By: Kayhan Int’l Staff Writer
Millions of Iranians will head to the polls on Friday to choose their new president in an election being closely watched by the world community due to the consequences at play for the country’s domestic policy, nuclear deal, and oil supply.
As it currently stands, all candidates have vowed to continue abiding by the nuclear deal (JCPOA), including incumbent President Hassan Rouhani, and his main contender the principlist cleric Ibrahim Raisi. The economy has been the hot-button topic of the electoral campaign though, with candidates attempting to stir voter disgruntlement with the current administration through finger pointing over widespread alleged corruption and an economic rebound since the lifting of sanctions which has disappointed many.
So unlike what fakestream media in the West would like to suggest, the vote will have profound consequences not just for Iran but for the region. It will prove decisive in shaping the balance of power, the ongoing war on terror in Iraq and Syria, the future selection of Iran’s leadership, and the longevity of the nuclear deal. That’s why the May 19 vote should not be disregarded or dismissed as "mere window-dressing.”
Despite some shortages, Iran’s electoral exercises provide important barometers on political trends and have always served as critical junctures in the life-cycle of the system, which is both Islamic and democratic. Here in religious democracy, religious values play a key role in public arena in a society which is populated by religious people. It is an example of how democratic values could exist in a different cultural elaboration than what is usually known in the West.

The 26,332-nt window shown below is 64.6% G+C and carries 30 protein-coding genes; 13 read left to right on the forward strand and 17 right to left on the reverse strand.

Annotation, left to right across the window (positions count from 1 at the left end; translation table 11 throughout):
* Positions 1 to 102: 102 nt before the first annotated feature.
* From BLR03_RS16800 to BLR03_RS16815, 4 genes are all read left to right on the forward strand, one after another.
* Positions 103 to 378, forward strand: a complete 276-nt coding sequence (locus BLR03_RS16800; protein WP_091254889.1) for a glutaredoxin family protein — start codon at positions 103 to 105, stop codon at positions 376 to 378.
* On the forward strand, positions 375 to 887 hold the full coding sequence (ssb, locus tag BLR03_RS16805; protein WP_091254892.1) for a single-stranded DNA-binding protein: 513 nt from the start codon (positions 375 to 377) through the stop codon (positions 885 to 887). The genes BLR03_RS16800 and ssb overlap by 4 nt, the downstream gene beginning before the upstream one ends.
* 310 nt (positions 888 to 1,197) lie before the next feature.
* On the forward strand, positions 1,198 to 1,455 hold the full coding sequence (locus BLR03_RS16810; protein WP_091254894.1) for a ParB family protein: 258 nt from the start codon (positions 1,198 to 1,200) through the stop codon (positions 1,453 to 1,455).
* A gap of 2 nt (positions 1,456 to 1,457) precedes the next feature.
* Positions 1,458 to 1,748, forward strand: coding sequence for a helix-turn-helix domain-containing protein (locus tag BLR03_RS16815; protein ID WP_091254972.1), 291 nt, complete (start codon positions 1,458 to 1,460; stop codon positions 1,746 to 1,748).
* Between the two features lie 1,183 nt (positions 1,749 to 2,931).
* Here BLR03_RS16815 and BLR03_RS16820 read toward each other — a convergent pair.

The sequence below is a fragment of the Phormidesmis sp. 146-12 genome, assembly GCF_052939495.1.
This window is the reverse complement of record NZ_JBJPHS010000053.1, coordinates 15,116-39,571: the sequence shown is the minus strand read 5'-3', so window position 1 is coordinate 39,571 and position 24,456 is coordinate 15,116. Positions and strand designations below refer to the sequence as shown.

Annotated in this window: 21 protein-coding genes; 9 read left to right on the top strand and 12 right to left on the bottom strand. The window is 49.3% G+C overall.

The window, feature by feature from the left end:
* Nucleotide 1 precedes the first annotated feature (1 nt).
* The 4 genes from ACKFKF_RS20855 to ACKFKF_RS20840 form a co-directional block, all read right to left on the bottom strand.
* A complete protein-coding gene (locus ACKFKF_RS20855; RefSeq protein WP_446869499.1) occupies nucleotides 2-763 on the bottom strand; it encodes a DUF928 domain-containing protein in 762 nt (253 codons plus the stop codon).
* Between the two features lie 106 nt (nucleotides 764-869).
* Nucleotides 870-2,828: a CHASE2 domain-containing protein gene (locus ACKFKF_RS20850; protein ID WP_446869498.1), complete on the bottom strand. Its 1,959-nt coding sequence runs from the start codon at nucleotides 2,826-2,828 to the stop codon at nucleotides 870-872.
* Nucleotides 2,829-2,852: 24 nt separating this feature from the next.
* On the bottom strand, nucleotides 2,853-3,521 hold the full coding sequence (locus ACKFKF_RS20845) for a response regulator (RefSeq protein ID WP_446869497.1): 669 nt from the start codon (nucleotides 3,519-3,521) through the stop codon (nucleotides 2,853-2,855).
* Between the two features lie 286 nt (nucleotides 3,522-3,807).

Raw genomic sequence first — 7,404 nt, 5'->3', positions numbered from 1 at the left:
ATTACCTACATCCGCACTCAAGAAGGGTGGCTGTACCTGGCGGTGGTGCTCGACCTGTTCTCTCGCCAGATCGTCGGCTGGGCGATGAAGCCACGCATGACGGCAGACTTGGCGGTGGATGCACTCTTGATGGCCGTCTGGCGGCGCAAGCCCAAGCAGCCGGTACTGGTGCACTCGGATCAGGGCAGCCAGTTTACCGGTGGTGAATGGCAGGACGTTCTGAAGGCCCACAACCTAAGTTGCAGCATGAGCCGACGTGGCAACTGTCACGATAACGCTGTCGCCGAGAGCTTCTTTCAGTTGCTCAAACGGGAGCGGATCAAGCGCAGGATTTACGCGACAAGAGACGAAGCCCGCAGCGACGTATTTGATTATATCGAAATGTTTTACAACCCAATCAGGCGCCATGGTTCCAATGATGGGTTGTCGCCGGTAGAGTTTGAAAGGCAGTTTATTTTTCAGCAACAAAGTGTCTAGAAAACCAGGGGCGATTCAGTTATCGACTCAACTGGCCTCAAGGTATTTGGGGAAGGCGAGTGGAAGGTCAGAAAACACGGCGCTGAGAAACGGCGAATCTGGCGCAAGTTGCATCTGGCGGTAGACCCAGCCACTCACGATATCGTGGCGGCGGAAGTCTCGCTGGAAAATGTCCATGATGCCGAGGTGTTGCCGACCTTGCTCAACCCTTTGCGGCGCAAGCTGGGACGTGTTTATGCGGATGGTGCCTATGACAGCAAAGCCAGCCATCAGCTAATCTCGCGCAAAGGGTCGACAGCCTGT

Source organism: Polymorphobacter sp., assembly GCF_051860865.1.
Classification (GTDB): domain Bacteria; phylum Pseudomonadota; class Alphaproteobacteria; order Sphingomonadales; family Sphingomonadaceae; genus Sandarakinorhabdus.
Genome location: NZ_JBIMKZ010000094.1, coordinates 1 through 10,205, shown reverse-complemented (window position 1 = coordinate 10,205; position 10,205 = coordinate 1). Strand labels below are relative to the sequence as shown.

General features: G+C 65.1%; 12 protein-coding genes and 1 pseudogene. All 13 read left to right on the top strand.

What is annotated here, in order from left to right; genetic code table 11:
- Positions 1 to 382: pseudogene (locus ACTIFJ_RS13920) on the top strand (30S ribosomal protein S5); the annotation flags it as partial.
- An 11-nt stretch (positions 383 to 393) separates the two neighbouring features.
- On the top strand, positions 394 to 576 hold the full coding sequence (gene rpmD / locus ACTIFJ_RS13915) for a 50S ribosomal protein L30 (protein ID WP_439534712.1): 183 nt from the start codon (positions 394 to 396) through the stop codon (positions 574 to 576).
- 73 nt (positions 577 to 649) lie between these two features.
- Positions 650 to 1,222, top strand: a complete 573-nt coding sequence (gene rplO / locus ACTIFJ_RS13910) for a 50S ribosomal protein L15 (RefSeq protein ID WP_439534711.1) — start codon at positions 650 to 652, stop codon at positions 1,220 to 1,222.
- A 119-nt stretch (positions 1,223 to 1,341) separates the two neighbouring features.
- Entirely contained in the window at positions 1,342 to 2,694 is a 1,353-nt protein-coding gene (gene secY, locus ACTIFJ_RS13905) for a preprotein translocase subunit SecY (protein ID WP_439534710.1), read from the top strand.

Everything considered, the Friday vote in principal will turn out to be yet another colossal contest between the Iranian nation and their enemies who have erroneously assumed that after 37 years of frustration there is still some chance for their so-called regime change in Iran that could serve their illegitimate interests. They must take note of the fact that the only winner of the polls is the Iranian nation that will once again pass the difficult test of demonstrating national unity and Islamic solidarity in the face of foreign threats and conspiracies.
More so, the Friday vote is set to shape the country’s future for a generation - potentially even more so than the previous elections. Even Supreme Leader Ayatollah Seyyed Ali Khamenei has acknowledged the stakes are high. He has warned that anyone trying to foment unrest around the presidential election "will definitely be slapped in the face.”
Ayatollah Khamenei’s comments came as the country’s intelligence minister said his agents already disrupted several plots to cause disruptions.
This all speaks to one of the most common misconceptions about Iran, that it has no democracy to speak of. Quite the contrary, this is a place where politics and elections make a lot of difference to the nation, to the region, and to the world. Any doubters should watch this Friday vote, which is the closest that popular will and internal politics can ever come to shaping the country and its future.